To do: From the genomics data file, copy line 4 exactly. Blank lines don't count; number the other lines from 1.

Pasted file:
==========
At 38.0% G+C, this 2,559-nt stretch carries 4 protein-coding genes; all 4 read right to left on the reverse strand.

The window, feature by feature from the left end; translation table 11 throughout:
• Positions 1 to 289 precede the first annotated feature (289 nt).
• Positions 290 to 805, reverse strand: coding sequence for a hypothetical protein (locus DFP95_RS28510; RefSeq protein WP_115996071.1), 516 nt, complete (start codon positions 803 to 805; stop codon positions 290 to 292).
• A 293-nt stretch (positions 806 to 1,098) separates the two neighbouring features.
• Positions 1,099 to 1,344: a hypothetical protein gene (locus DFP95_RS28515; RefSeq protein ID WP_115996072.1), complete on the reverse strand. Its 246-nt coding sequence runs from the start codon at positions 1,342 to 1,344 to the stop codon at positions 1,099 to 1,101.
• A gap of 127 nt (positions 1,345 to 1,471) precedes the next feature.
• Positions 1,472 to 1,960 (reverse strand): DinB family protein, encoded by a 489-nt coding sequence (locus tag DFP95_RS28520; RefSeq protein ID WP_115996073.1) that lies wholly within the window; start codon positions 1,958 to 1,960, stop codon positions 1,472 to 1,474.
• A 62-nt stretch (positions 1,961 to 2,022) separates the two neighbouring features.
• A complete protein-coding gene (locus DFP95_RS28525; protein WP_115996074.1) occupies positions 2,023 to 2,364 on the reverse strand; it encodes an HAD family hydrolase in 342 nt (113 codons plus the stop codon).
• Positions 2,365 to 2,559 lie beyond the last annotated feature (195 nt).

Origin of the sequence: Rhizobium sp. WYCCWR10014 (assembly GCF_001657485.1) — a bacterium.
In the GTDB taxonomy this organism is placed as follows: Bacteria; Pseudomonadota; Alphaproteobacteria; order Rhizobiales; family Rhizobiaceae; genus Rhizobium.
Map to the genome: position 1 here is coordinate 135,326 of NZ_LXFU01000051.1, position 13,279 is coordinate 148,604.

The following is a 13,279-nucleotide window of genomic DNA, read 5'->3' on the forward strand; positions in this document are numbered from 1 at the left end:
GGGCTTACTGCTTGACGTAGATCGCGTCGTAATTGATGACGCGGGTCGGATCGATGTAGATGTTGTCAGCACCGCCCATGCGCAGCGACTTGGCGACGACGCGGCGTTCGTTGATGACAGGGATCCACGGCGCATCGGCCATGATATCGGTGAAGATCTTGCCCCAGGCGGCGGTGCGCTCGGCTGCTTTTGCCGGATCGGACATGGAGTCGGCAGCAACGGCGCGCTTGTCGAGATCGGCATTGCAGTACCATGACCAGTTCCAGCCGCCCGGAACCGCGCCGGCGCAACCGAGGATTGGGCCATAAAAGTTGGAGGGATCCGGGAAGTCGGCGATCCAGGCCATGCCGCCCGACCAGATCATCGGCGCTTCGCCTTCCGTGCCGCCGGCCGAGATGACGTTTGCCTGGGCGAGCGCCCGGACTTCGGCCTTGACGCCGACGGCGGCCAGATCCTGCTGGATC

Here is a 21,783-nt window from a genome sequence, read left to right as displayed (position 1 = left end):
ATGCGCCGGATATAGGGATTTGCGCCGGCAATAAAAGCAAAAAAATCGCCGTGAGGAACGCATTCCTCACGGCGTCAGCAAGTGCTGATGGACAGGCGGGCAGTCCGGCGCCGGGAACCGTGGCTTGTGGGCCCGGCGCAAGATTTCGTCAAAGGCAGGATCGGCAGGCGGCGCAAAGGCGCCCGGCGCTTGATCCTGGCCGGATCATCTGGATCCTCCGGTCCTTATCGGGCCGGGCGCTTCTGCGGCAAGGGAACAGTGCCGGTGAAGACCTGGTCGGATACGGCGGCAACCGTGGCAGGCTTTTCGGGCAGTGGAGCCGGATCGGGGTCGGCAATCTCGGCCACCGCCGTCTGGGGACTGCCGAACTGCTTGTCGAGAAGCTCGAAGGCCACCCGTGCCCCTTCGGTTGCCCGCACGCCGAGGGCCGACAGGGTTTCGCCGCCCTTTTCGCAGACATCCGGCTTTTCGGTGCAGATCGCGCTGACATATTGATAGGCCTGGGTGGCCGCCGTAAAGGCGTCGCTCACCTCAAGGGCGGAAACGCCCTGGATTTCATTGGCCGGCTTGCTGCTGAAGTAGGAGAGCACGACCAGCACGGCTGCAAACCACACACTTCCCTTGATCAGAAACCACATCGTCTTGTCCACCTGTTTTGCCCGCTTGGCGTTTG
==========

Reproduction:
• Positions 290 to 805, reverse strand: coding sequence for a hypothetical protein (locus DFP95_RS28510; RefSeq protein WP_115996071.1), 516 nt, complete (start codon positions 803 to 805; stop codon positions 290 to 292).